“The one most plausible hypothesis in Dr. Alexander’s case is that his NDE occurred not during his coma, but as he was surfacing from the coma and his cortex was returning to full function. It is curious that he does not allow this obvious and natural explanation, but instead insists on a supernatural one.” He meant the most plausiblescientifichypothesis. Alexander calls this being “still stuck in the trap of scientific skepticism.” He wrote, “My journey deep into coma, outside of this lowly physical realm and into the loftiest dwelling place of the Almighty Creator, revealed the indescribably immense chasm between our human knowledge and the awe-inspiring realm of God.”

In fairness to Sachs, he leaves the door open a crack. He wrote, “Not infrequently, an OBE (Out of Body Experience) turns into an NDE — as happened with Tony Cicoria, a surgeon who told me how he had been struck by lightning. He gave me a vivid account of what then followed, as I wrote inMusicophilia: ‘I was flying forwards. Bewildered. I looked around. I saw my own body on the ground. I said to myself, ‘Oh shit, I’m dead.’ I saw people converging on the body. I saw a woman — she had been standing waiting to use the phone right behind me — position herself over my body, give it CPR. . . . I floated up the stairs — my consciousness came with me. I saw my kids, had the realization that they would be okay. Then I was surrounded by a bluish-white light . . . an enormous feeling of well-being and peace. The highest and lowest points of my life raced by me . . . pure thought, pure ecstasy. I had the perception of accelerating, being drawn up . . . there was speed and direction. Then, as I was saying to myself, ‘This is the most glorious feeling I have ever had’ — SLAM! I was back.’

“Dr. Cicoria had some memory problems for a month or so after this, but he was able to resume his practice as an orthopedic surgeon. Yet he was, as he put it, ‘a changed man.’ Previously he had no particular interest in music, but now he was seized by an overwhelming desire to listen to classical music, especially Chopin. He bought a piano and started to play obsessively and to compose. He was convinced that the entire episode — being struck by lightning, having a transcendent vision, then being resuscitated and gifted so that he could bring music to the world, was part of a divine plan. Cicoria has a Ph.D. in neuroscience, and he also felt that his sudden accession of spirituality and musicality must have gone with changes in his brain — changes which we might be able to clarify, perhaps, with neuroimaging. He saw no contradiction between religion and neurology — if God works on a man, or in a man, Cicoria felt, He would do so via the nervous system, via parts of the brain specialized, or potentially specializable, for spiritual feeling and belief.”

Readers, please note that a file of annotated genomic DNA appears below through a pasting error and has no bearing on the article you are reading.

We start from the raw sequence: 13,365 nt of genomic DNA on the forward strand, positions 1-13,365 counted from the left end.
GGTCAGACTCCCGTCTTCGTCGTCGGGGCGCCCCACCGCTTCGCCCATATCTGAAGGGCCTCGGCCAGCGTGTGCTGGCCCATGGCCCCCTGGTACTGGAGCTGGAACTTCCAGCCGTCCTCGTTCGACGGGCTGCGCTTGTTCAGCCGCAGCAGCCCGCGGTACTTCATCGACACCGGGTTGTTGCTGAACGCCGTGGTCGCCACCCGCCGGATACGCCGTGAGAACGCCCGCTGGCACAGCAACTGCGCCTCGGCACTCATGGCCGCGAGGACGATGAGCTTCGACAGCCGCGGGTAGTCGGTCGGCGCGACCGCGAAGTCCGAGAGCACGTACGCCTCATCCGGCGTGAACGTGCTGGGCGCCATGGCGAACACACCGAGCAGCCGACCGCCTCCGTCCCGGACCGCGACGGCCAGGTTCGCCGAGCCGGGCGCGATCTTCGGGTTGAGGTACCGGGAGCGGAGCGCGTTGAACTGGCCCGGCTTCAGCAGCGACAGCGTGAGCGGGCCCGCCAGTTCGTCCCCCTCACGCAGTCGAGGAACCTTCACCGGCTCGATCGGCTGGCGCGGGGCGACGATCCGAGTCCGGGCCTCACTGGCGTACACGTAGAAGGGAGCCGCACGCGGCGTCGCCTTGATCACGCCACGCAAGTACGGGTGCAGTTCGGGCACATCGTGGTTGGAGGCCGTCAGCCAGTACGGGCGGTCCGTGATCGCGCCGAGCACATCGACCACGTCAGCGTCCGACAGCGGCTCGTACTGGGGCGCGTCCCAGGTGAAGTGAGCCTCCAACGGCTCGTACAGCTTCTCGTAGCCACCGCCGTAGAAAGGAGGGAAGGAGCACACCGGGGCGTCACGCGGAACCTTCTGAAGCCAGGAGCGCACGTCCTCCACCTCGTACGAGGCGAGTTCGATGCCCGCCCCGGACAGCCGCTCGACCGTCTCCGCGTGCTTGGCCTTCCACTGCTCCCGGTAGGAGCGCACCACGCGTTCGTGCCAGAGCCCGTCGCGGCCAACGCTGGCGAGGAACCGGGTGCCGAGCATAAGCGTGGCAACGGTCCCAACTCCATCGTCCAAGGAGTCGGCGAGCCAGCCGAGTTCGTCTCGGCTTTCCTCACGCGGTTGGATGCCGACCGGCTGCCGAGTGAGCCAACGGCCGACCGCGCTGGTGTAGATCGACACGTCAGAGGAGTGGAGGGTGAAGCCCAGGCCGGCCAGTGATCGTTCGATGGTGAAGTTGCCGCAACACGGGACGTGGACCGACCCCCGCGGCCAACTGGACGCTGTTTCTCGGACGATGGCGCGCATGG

Alexander, who said he was only a nominal Christian before the experience and now strikes a rather New Agey note, has also gotten some heat of the hellfire kind. Erin Benziger of the Christian Research Network wrote, “Christians must be mindful not to be swept away in the glimmer and glitz of yet another story of one man’s purported excursion to ‘heaven.’ Rather, believers must remain in the Word and on their knees in prayer, that God would protect them from such deception, and expose such tales for what they are—lies spewed from the depths of Hell.”

With the atheists on one side and the fundamentalist Christians on the other, you might say Alexander is parked in the sweet spot. He believes he has an obligation to spread his message about the hereafter that awaits us and the audience for that is large. Koler said a thousand people showed up in Seattle and paid $35 to hear him talk. He’s in it for the money, the atheists say. The fundamentalists might not agree with them on many things, but that is probably one that they do.